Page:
by DICK KEREKES & LEISLA SANSOM
Theatre Jacksonville opened the season subscriber’s first show of the season with playwright Cat Delaney’s thought-provoking comedy Welfarewell. This show will run through October 29th at 2032 San Marco Boulevard. Call 396-4425 for information and reservations.
How far would you go to survive? That is the question that faces Esmerelda Quipp, the central character, who is eighty years old and retired. She lives on a small government pension, can just barely pay for her various medications, and is two months behind on the rent in her bleak apartment. She is unable to act any longer since there is not much call for actresses her age in Halifax, Nova Scotia.
When her cat Merlin dies, Esmerelda, unable to pay for a cremation, attempts to bury him in her landlord’s back yard, but is arrested and spends a couple of days in jail. Wow, not a bad place she finds, she gets three hots and a cot, and other inmates to socialize with. She comes up with a plan.
The daring Ms. Quipp botches a bank robbery to get pinched in order to get sentenced to a jail term. Due to the skill of a court-appointed lawyer, Mr. David (Thomas Trauger), she is regrettably found not guilty. The resourceful Esmerelda steals some recyclable wine bottles, returns them and uses the money to buy a gun. Then it’s back to the bank, and in one of the most hilarious scenes of the show, she again commits robbery and is again arrested.
There are several jail scenes where she makes friends with four women; two hookers, a compulsive shoplifter and a murderer, played by Ruth Simpson, Toni Philips, Erin Searcy and Erin G. Decker. The sympathetic and good natured supervisor of the Halifax jail, H.B. Hackett (Geoffrey King), dressed as a Canadian Mountie, treats them well, bringing them food and even letting Esmerelda keep her dead cat in the jail freezer until she gets the funds to dispose of him.
We don’t want to spoil it for you, so we will leave the plot for you to discover and only say you will leave with a smile on your face as there is an unusual happy ending.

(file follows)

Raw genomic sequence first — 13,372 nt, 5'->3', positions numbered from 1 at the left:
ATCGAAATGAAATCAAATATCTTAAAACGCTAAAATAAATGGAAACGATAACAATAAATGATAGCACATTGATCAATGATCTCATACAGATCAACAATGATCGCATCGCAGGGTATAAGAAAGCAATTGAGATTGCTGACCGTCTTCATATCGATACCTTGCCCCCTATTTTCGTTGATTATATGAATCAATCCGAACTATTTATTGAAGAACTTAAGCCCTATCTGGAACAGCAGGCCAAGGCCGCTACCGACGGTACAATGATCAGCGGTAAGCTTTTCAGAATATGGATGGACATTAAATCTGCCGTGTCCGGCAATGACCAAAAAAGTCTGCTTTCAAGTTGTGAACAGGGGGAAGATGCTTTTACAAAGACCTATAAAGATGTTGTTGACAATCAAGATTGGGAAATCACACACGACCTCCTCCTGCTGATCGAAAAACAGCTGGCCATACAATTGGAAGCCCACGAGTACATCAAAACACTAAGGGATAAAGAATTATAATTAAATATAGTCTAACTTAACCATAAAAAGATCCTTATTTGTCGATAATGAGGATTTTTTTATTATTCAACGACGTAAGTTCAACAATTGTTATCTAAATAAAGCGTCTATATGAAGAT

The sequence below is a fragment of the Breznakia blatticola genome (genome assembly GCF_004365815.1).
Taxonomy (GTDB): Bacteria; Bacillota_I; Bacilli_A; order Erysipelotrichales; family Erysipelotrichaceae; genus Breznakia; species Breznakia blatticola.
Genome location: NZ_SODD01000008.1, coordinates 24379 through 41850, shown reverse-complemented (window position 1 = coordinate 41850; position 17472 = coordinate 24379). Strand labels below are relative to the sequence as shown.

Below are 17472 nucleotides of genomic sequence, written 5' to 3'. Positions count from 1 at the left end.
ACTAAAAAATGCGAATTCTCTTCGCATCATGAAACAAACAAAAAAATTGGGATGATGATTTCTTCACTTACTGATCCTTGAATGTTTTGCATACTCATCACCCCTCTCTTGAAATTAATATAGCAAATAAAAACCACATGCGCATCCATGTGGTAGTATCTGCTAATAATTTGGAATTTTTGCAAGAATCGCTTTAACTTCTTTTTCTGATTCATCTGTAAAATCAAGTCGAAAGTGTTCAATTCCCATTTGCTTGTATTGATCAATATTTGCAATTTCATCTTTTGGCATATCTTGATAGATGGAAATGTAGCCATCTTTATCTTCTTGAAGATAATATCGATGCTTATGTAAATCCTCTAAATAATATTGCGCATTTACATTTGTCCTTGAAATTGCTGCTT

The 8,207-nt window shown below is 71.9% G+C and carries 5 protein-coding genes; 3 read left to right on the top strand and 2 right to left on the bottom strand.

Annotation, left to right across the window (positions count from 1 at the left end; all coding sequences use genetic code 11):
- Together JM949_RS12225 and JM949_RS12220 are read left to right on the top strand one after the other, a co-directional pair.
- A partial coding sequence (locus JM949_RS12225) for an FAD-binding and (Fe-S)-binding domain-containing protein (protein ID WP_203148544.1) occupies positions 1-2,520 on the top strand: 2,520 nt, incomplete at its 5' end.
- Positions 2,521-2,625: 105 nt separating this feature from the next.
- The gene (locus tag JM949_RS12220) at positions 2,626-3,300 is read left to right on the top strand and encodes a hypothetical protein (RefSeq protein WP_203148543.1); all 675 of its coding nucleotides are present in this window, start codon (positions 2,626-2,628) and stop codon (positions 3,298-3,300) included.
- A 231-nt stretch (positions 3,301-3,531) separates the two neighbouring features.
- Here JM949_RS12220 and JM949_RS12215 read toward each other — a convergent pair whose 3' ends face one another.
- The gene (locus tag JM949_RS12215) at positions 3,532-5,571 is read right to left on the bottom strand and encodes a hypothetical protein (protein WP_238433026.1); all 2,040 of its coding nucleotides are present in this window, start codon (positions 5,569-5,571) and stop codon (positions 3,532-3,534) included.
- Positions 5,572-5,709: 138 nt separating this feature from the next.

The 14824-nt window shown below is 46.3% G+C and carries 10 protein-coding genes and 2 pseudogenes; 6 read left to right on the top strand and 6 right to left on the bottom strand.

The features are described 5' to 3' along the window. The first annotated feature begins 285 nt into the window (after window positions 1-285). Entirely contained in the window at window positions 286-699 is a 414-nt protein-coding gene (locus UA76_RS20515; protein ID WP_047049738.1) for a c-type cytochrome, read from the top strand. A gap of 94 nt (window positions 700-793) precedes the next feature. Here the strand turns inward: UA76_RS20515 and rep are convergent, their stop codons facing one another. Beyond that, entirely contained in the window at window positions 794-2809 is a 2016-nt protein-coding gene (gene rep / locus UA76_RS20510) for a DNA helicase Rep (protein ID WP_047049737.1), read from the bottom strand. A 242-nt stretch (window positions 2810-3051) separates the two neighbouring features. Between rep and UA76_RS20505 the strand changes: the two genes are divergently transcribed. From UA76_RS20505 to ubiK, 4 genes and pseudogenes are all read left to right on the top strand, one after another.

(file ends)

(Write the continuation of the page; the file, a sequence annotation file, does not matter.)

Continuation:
There are other interesting characters in Welfarewell with Sandy Spurney as Judge Julius, Kayce Clark as the concerned social worker, and Mindy Roberts as Mildred, a frantic bank customer during the robberies. This is, by the way, Ms. Roberts first time on stage anywhere, and she was inspired by her husband and son who both appeared in TJ’s recent classic production of Our Town.
Ms. Decker, Ms. Philips and Ms. Searcy all double back as bank tellers by using wigs and a change of clothing. Thomas Trauger, very convincing as an attorney, also contributes as a chef and the landlord.
Amy Noel J. Canning puts on an incredible performance as charming Ms.Quipp. Ms. Channing took over the very demanding lead of this play well into the rehearsal process when an actress had to drop out. This character is on stage for almost every minute of the show’s two hours with some very tricky dialogue that includes a lot of quotes from Shakespeare (Esmerelda was, after all, a very refined actress). To portray an eighty-year-old, she used a gray wig, wore frumpy clothing and used her voice to denote age. Every aged woman in the world would like to have facial skin as lovely as Amy’s, and a bit of makeup and age lines would have made her more convincing. Don’t miss her remarkable performance as well as that of the fine supporting cast, and the outstanding direction by Shirley Sacks.
The set was designed by Scott Ashley who formerly lived in St. Augustine and designed many sets as resident designer for Limelight Theatre. He used revolving walls to create multiple settings, including an apartment interior, a bank lobby, a jail receiving station, a jail cell, a court room, and other locations. Stage Manger Annie Garner and her efficient crew handled the changes swiftly in the dark while we listened to some very interesting segue music designed by Director Sacks.
The costumes by Sally Pettegrew ranged from little-old-lady attire for Esmerelda to very short skirts for her young cellmates, and far more conservative dress for the more affluent characters. A particularly nice touch included a white lace collar for the judge.
This play debuted in 2009 and won the Samuel French Canadian Playwright’s Contest. The play was relevant then and is even more so in the economic situation of 2011, as many seniors find themselves in a dilemma similar to that experienced by Ms. Quipp.
To go along with the theme of the play, Theatre Jacksonville is holding a food drive for Jacksonville’s Clara White Mission by collecting canned goods in the lobby. You can help by bringing a donation of a can or two when you come to see Welfarewell. As Ms. Sacks says in her director’s notes, “this play is most assuredly comedic and poignant and a bit over the top but nonetheless the subject matter is both serious and sad.” Dual Critics certainly recommends this production as a very interesting evening of theatre.
by DICK KEREKES & LEISLA SANSOM